- Jonathan Bernstein comments on how the U.S.' right-wing echo chamber may be preventing Mitt Romney and other Republicans from recognizing when their spin has no hope of convincing voters:
As Romney rolled out yet another of these insipid, implausible campaign talking points, however, it occurs to me that there's yet another reason that the GOP-aligned media makes it more likely that Romney will do these sorts of things, even if they don't actually move voters. I was thinking earlier that it was a case of the Republican press influencing the campaign: they keep talking about something, and Romney feels pressure to start talking about it too. But there's a laziness to all of this too, which is also a function of how easily influenced Fox News and the rest of them are. In the old days, a campaign would come up with a theme or a line-of-the-day, and then would have to work really hard to insert it into the (neutral) media. Oh, you could do it, but it took message discipline and some real effort.Needless to say, I hope the Cons and their media wing don't take a lesson from the above.
But that's not true with campaigns right now and the partisan press -- and no question but that it's far more developed on the Republican side, although it certainly exists on both sides. All Romney's campaign has to do is pull out a sentence and call it a gaffe, and it instantly becomes one. It blows up on twitter, it goes straight to Fox News and most of the conservative radio shows...it's all over the place. Indeed, if it's in those places, it's also going to be in Politico and Buzzfeed, too. So on the one hand, it must encourage laziness to know that all you have to do is come up with something vaguely appropriate to movement conservatives in order to get that effect; on the other hand, it must just feel as if you're making something happen when you do it. And the more it hits the sort of things that the GOP-aligned media loves, the more you get the immediate effect. Really, for campaign operatives, it must be incredibly temping to do it.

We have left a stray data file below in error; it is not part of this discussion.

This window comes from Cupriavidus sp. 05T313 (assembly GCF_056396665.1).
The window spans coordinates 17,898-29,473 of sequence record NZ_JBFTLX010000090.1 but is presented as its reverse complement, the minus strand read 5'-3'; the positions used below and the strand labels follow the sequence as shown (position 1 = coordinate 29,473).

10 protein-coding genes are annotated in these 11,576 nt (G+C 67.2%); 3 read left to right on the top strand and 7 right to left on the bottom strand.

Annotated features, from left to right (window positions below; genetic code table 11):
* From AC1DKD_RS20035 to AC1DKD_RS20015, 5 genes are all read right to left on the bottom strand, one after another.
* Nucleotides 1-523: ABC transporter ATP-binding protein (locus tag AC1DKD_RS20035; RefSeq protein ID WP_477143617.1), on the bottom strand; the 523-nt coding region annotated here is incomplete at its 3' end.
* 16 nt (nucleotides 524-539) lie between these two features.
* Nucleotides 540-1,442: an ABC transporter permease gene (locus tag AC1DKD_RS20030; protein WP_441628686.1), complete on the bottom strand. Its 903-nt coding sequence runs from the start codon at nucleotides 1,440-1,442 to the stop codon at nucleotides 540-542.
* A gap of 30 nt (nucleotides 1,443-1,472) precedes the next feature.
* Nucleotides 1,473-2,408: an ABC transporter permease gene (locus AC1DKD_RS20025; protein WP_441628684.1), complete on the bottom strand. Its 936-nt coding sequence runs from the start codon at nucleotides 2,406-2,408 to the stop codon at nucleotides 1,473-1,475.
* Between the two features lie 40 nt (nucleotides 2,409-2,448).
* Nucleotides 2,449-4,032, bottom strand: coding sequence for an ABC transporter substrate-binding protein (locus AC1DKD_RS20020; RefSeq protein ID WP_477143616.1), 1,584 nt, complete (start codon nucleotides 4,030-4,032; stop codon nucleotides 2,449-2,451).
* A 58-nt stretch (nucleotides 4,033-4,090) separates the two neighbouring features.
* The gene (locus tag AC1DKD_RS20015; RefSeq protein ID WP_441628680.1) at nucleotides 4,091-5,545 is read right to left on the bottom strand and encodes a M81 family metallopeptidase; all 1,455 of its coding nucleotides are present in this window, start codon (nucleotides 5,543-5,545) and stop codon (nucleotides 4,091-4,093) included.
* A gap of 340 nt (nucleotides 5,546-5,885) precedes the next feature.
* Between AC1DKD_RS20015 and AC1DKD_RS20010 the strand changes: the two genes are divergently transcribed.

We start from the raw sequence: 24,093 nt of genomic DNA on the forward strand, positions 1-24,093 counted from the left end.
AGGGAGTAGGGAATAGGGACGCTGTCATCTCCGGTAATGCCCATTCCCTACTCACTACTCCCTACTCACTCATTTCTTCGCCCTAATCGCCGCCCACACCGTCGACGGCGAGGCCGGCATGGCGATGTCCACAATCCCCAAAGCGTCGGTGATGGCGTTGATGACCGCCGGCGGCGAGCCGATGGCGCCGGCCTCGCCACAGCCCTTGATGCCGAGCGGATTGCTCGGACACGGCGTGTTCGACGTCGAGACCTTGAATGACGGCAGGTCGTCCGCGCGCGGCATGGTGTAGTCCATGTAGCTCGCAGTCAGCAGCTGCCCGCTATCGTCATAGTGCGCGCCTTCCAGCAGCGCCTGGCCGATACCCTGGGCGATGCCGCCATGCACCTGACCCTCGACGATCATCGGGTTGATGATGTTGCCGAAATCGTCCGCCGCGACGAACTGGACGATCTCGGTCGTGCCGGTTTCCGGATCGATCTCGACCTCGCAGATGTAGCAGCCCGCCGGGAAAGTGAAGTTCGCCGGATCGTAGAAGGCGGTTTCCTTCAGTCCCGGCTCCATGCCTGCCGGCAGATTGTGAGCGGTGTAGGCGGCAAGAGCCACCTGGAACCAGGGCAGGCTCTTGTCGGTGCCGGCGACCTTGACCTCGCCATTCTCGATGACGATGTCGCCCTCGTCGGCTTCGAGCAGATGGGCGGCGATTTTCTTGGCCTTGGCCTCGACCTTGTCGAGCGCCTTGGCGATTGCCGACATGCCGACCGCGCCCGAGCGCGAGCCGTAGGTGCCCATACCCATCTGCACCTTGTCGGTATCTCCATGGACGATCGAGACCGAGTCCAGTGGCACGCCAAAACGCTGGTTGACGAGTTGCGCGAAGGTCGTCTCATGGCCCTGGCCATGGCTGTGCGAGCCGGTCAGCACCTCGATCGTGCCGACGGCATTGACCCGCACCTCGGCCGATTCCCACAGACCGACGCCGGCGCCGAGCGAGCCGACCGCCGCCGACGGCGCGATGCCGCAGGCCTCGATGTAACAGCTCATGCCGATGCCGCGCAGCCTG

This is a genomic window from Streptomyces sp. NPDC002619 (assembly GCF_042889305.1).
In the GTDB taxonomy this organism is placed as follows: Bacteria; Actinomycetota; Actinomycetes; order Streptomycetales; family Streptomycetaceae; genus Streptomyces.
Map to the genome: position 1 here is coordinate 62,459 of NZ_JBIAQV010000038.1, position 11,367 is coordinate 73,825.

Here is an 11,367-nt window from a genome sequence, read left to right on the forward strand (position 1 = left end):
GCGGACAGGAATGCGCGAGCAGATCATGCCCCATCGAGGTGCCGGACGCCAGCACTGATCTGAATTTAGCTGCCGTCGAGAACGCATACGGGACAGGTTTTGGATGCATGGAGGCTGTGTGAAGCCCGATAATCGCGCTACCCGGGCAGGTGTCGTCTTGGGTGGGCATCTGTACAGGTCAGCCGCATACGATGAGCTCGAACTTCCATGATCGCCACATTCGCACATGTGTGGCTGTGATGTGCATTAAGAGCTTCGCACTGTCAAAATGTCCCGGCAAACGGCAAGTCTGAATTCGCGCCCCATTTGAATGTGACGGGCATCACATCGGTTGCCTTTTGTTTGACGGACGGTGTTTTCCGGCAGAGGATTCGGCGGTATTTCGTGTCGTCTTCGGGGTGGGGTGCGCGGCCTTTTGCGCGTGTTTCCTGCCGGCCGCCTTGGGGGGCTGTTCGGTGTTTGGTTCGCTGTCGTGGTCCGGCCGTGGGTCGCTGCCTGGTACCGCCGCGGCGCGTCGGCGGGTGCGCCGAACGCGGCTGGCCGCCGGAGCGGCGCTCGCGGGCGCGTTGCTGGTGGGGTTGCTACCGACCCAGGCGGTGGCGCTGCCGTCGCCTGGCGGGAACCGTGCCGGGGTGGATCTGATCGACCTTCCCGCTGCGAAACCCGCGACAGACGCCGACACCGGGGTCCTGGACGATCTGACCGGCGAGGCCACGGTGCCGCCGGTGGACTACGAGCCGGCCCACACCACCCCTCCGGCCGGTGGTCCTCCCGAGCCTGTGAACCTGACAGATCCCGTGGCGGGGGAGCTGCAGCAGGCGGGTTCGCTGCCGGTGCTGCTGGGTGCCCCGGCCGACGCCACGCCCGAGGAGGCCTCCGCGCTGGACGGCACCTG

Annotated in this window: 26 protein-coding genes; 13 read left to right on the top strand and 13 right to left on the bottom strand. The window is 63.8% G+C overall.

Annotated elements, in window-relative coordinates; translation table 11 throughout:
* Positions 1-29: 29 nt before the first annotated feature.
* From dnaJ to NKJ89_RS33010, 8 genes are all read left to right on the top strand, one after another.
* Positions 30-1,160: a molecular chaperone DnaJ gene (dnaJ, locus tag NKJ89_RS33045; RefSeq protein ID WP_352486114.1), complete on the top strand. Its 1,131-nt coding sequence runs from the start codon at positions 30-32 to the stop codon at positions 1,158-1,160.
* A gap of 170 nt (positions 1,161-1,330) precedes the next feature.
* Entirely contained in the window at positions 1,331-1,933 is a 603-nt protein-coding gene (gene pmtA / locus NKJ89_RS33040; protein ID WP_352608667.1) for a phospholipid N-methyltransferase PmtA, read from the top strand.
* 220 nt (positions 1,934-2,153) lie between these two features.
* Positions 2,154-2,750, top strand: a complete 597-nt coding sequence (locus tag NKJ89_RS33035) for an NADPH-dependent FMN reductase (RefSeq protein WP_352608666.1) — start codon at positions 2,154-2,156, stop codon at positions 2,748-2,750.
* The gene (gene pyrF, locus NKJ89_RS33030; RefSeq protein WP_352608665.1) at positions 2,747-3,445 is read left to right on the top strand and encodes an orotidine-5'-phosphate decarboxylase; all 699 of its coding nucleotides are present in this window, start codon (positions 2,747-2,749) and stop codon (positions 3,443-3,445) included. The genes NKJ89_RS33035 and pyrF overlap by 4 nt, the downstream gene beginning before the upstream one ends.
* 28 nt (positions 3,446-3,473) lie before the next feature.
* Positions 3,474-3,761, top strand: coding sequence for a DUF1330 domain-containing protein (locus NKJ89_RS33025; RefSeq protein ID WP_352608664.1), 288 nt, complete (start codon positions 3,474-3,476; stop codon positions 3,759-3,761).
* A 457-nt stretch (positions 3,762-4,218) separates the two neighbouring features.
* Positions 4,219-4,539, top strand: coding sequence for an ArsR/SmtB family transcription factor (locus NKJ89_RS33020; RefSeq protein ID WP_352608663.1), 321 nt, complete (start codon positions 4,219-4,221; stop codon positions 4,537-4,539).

There are even internal bureaucratic incentives. After all, it's never easy to measure whether some campaign line moved voters, but it's easy to measure how much it resonated in the press. And the more it appeals to movement conservatives in the media, the more you'll get that "hit." So if you're in the Romney press office, it's just incredibly easy to monitor the president's speeches, pull out a "gaffe," turn it into a firestorm, and show your bosses that you've been productive. Sure, it might blow over in 24 hours without actually having any effect at all on voters, but who is going to point that out...in the midst of a campaign, who will even know?
- And there's plenty of reason to suspect that they don't recognize the dangers of feedback loops - such as the connection of a single PR firm to every step of W5's blocked attempts to get information about the Cons' F-35 debacle.
- Meanwhile, Nathan Vanderklippe writes that the Cons' predominant line of spin is running into reality beyond political control, as tar-sands operators are having to question whether constant expansion makes economic sense despite the Cons' efforts to make it their sole economic priority.
- Finally, Alice has unveiled her aggregator/almanac for federal Liberal leadership news. And Scott takes a look at the slogans and logos of Saskatchewan's NDP leadership candidates.